|Stable release||1.2.0-farnsworth / November 30, 2011|
|Type||ERP, CRM, SCM|
The system has been written entirely in Java and is based on the technologies Java EE 5 (formerly J2EE), JDO 2, Eclipse RCP 3. Hence, both client and server can easily be extended and it requires only a relatively low effort to customize it for specific sectors or companies.
Since November 2009, there is a stable JFire release containing many modules, e.g. for user and access rights control, accounting, store management, direct online trade with other companies or end-customers (e.g. via a web shop), an editor for interactive 2-dimensional graphics and other useful plugins. A reporting module which is based on BIRT allows for the editing and rendering of reports, statistics and similar documents (e.g. invoices).
Even though the main goal of the project is to serve as a robust and flexible framework and thus to ease the implementation of sector-specific applications, it contains modules for the out-of-the-box usage in small and medium-sized enterprises.
Because JFire uses JDO as persistence layer, it is independent of the underlying database management system (DBMS) and spares developers the error-prone work of writing SQL. Furthermore, the use of JDO makes it possible to employ other DBMS types (e.g. object databases). According to the project's website, JFire is shipped with the JDO2 reference implementation DataNucleus, which supports many relational databases and db4o.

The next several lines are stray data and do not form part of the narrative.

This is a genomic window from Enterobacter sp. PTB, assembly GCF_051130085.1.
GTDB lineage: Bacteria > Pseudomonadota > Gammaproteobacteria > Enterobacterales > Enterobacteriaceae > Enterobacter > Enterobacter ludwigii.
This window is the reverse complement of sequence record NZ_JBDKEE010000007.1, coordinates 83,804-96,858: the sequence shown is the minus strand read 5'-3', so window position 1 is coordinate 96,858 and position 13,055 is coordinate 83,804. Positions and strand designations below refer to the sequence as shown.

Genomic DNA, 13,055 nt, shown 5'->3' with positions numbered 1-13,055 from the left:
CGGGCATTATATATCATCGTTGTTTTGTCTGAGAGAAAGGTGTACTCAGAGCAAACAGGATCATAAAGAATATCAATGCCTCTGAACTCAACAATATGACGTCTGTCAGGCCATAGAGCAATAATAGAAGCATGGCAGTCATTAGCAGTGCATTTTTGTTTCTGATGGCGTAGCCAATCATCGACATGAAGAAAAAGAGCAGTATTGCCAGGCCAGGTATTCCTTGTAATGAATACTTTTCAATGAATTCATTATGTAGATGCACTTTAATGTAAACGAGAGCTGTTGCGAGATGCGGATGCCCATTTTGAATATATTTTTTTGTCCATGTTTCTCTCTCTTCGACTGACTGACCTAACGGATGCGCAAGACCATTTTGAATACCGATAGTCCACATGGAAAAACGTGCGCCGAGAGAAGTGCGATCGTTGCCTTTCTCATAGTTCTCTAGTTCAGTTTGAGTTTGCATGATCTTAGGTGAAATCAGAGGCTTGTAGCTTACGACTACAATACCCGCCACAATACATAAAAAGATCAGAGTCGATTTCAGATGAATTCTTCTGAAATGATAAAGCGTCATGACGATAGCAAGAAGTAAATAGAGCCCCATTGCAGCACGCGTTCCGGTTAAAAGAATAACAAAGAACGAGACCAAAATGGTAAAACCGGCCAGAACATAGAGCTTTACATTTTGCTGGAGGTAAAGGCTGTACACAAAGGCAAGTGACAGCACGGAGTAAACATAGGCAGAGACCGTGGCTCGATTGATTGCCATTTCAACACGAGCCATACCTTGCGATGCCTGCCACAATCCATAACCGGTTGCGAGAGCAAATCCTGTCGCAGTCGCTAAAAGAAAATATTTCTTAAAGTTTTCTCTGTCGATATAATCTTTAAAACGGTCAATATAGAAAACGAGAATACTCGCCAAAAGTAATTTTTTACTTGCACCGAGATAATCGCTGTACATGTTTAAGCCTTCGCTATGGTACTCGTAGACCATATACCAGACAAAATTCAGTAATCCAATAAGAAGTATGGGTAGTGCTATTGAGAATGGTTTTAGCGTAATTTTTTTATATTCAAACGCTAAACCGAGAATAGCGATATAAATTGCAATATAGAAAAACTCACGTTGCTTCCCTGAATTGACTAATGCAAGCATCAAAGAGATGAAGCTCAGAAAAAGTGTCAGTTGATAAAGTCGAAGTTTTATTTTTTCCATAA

Even though Java EE, JDO and Eclipse RCP provide many advantages, they have the disadvantage that they require a longer training period than older technologies (e.g. direct SQL).
JFire was published in January 2006 under the conditions of the GNU Lesser General Public License (LGPL). Therefore, it is Free Software and everyone can redistribute it, modify it and use it free of charge.
The history of JFire starts in 2003, when the company NightLabs decided to develop a new ticket sales and distribution software. Because they wanted to base this new system on an ERP within one integrated application suite (rather than multiple separate programs), they started to search for a suitable framework. After some research and evaluations, they decided to launch such an ERP framework project based on new technologies like JDO and Eclipse RCP, which make it easy for other projects to build upon.
When first released in January 2006, it quickly gained attention in the Eclipse community: The German Eclipse Magazine published an article in May 2006, the project was invited to the EclipseCon 2006, the Eclipse Magazine India published an article in December 2006 and in April 2007, the JFire project was invited to the Eclipse Forum Europe, where it impressed the BIRT team with its graphical parameter workflow builder.
The project's main goal is to provide a framework which eases development of sector-specific ERP systems. In this aspect, it differs significantly from most other ERP projects, which aim primarily at being an out-of-the-box solution directly for end-users.